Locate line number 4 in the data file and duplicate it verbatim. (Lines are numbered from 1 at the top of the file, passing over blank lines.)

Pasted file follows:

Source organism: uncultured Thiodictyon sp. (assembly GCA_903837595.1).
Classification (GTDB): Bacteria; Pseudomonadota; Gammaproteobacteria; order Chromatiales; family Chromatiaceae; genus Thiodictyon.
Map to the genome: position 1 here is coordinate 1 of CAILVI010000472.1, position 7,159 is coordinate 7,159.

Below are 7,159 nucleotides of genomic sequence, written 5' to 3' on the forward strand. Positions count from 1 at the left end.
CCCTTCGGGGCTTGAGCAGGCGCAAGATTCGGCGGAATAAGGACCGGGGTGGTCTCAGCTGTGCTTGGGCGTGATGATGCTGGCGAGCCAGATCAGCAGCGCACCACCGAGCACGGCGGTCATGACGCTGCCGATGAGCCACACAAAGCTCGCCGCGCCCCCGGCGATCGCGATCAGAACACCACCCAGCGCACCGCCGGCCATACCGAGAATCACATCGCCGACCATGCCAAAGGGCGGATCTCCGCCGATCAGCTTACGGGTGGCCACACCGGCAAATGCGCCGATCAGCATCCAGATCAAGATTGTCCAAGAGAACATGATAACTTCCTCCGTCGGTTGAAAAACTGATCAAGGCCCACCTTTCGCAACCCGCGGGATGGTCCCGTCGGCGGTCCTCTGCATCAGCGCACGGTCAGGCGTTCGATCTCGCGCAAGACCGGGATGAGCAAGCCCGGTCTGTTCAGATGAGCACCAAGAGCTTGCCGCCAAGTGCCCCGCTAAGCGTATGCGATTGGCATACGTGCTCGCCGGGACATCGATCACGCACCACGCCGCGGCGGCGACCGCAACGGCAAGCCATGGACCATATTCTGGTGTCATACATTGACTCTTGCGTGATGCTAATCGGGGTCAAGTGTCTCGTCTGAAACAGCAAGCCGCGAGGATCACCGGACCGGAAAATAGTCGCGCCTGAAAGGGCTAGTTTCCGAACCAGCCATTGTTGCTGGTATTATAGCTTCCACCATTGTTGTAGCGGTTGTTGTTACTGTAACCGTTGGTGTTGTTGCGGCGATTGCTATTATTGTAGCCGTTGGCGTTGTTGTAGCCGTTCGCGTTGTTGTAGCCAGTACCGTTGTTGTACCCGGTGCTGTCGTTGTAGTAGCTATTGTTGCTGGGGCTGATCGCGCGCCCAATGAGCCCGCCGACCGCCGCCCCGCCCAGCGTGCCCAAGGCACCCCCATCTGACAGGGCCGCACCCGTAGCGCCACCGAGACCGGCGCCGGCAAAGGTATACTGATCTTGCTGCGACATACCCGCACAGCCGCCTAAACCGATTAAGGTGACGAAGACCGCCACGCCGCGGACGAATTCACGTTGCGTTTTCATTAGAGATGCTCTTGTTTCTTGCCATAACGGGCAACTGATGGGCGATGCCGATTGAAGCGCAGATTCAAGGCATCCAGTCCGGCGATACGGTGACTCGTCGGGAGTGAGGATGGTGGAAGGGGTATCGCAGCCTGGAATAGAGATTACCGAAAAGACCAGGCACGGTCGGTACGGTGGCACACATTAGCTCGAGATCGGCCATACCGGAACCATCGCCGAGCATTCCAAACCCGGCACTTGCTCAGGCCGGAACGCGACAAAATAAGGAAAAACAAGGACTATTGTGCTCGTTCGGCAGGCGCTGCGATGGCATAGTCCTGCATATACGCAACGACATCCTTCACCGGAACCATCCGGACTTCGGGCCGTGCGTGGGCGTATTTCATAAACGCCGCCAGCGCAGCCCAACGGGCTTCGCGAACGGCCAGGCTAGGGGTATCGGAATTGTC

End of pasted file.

Below are 7,159 nucleotides of genomic sequence, written 5' to 3' on the forward strand. Positions count from 1 at the left end.